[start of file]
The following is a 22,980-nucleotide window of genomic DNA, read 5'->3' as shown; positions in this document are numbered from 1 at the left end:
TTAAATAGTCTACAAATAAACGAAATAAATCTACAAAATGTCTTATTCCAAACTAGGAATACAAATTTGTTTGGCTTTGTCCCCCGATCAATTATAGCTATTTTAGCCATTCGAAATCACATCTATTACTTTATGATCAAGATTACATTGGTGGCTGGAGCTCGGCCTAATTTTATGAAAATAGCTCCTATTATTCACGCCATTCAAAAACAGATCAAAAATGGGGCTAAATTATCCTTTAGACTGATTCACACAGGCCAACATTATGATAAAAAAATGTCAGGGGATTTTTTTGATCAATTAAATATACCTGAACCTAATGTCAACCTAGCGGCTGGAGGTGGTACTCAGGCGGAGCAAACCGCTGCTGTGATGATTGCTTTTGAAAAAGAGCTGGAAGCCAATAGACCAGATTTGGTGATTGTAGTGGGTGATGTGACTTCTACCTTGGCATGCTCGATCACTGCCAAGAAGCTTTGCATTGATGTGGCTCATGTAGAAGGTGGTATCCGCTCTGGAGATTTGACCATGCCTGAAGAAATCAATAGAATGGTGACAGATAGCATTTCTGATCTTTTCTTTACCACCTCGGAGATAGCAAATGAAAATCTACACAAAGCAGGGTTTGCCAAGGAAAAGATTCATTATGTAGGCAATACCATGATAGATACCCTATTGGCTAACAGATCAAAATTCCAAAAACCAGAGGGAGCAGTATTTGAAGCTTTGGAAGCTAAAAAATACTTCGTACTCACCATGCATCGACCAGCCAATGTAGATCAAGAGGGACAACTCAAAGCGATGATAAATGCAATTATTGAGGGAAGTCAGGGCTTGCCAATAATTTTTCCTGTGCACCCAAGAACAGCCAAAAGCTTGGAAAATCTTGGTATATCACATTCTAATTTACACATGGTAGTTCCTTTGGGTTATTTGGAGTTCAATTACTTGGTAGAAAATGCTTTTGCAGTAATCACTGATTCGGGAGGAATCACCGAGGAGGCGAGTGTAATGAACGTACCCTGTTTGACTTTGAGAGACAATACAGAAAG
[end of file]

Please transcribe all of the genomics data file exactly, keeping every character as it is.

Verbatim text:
The following is a 22,980-nucleotide window of genomic DNA, read 5'->3' as shown; positions in this document are numbered from 1 at the left end:
TTAAATAGTCTACAAATAAACGAAATAAATCTACAAAATGTCTTATTCCAAACTAGGAATACAAATTTGTTTGGCTTTGTCCCCCGATCAATTATAGCTATTTTAGCCATTCGAAATCACATCTATTACTTTATGATCAAGATTACATTGGTGGCTGGAGCTCGGCCTAATTTTATGAAAATAGCTCCTATTATTCACGCCATTCAAAAACAGATCAAAAATGGGGCTAAATTATCCTTTAGACTGATTCACACAGGCCAACATTATGATAAAAAAATGTCAGGGGATTTTTTTGATCAATTAAATATACCTGAACCTAATGTCAACCTAGCGGCTGGAGGTGGTACTCAGGCGGAGCAAACCGCTGCTGTGATGATTGCTTTTGAAAAAGAGCTGGAAGCCAATAGACCAGATTTGGTGATTGTAGTGGGTGATGTGACTTCTACCTTGGCATGCTCGATCACTGCCAAGAAGCTTTGCATTGATGTGGCTCATGTAGAAGGTGGTATCCGCTCTGGAGATTTGACCATGCCTGAAGAAATCAATAGAATGGTGACAGATAGCATTTCTGATCTTTTCTTTACCACCTCGGAGATAGCAAATGAAAATCTACACAAAGCAGGGTTTGCCAAGGAAAAGATTCATTATGTAGGCAATACCATGATAGATACCCTATTGGCTAACAGATCAAAATTCCAAAAACCAGAGGGAGCAGTATTTGAAGCTTTGGAAGCTAAAAAATACTTCGTACTCACCATGCATCGACCAGCCAATGTAGATCAAGAGGGACAACTCAAAGCGATGATAAATGCAATTATTGAGGGAAGTCAGGGCTTGCCAATAATTTTTCCTGTGCACCCAAGAACAGCCAAAAGCTTGGAAAATCTTGGTATATCACATTCTAATTTACACATGGTAGTTCCTTTGGGTTATTTGGAGTTCAATTACTTGGTAGAAAATGCTTTTGCAGTAATCACTGATTCGGGAGGAATCACCGAGGAGGCGAGTGTAATGAACGTACCCTGTTTGACTTTGAGAGACAATACAGAAAG